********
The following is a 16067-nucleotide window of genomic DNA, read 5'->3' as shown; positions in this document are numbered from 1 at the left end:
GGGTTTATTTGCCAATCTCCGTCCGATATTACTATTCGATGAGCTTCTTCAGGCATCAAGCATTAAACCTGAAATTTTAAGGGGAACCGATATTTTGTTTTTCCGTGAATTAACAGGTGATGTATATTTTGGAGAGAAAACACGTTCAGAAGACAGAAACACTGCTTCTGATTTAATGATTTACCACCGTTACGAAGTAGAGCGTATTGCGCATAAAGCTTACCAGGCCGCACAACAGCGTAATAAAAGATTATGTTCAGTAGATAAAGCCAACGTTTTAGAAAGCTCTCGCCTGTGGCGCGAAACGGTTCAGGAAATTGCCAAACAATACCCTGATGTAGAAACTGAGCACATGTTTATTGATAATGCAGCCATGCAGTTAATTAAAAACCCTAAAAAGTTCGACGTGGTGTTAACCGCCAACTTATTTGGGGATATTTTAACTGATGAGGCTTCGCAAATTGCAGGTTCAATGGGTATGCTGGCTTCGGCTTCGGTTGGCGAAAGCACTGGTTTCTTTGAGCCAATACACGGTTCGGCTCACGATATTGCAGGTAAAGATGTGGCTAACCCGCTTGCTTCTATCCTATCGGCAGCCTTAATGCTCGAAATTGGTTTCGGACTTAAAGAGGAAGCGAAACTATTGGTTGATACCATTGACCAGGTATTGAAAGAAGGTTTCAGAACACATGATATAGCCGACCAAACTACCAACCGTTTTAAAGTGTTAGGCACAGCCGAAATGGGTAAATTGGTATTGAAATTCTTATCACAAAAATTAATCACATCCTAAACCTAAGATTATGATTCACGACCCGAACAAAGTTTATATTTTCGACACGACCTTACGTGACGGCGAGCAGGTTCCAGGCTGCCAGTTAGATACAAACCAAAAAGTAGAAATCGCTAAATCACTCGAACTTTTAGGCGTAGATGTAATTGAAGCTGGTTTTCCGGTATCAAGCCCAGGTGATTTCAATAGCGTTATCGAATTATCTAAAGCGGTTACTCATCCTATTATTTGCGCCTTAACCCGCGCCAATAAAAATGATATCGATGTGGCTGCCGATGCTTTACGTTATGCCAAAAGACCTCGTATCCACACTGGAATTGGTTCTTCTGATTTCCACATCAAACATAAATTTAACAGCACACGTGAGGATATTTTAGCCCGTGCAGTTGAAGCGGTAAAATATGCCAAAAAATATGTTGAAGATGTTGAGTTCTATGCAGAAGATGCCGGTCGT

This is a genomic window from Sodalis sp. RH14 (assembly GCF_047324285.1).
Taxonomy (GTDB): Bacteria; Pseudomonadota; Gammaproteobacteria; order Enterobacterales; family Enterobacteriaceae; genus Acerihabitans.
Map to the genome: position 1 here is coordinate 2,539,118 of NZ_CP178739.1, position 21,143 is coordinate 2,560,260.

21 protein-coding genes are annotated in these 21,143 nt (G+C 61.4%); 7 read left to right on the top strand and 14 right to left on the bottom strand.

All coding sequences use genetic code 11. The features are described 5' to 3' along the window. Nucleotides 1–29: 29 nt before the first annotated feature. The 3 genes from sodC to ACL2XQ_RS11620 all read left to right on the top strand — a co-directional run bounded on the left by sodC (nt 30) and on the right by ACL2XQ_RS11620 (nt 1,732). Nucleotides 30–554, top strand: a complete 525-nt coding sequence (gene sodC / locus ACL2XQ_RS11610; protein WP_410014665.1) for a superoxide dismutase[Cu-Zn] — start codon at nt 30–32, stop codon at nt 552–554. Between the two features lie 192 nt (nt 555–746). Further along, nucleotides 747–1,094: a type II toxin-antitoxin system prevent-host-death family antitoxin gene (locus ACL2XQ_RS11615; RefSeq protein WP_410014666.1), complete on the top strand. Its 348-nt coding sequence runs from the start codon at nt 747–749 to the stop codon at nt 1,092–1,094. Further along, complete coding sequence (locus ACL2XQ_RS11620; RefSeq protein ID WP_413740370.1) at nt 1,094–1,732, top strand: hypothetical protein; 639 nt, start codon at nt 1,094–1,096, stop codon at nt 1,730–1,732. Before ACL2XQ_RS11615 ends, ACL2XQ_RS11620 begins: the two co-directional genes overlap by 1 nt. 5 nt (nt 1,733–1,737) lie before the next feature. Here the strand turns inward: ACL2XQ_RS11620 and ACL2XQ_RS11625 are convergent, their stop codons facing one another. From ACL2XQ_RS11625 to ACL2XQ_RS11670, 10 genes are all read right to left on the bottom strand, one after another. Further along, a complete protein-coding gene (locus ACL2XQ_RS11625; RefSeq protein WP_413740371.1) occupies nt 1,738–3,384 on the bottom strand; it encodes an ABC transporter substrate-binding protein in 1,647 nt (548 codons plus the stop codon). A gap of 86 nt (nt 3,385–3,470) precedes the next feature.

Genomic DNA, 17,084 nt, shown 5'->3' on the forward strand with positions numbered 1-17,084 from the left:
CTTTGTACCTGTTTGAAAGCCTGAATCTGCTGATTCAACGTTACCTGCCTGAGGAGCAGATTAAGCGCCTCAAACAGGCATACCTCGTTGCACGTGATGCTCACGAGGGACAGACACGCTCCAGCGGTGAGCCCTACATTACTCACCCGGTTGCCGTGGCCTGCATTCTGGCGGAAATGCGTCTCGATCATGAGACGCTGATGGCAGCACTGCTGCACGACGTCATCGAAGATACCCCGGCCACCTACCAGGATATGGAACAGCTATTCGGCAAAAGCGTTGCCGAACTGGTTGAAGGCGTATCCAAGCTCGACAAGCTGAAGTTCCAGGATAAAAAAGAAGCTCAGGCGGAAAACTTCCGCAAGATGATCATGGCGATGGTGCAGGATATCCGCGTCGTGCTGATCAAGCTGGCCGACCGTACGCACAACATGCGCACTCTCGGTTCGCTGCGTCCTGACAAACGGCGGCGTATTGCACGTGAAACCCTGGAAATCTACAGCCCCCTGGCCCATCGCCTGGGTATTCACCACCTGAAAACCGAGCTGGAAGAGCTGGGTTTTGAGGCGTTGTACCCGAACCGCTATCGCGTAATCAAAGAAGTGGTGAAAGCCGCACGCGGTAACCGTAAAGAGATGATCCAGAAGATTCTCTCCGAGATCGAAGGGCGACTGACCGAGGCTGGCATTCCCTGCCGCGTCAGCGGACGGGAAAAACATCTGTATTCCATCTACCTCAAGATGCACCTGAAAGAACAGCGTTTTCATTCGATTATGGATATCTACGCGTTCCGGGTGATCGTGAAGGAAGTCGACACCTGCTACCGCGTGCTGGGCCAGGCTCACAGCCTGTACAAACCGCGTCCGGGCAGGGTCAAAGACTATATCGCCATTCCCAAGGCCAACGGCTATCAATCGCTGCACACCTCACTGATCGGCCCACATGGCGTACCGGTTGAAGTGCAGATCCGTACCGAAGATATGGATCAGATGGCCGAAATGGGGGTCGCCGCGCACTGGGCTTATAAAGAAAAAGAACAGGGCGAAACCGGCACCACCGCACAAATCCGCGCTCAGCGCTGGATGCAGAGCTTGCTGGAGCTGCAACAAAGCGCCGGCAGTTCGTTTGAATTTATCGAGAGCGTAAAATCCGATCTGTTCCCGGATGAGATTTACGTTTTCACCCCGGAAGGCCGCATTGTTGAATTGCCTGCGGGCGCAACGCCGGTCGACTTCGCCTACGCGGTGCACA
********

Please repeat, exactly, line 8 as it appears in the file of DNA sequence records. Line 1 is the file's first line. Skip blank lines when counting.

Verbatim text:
Genomic DNA, 17,084 nt, shown 5'->3' on the forward strand with positions numbered 1-17,084 from the left: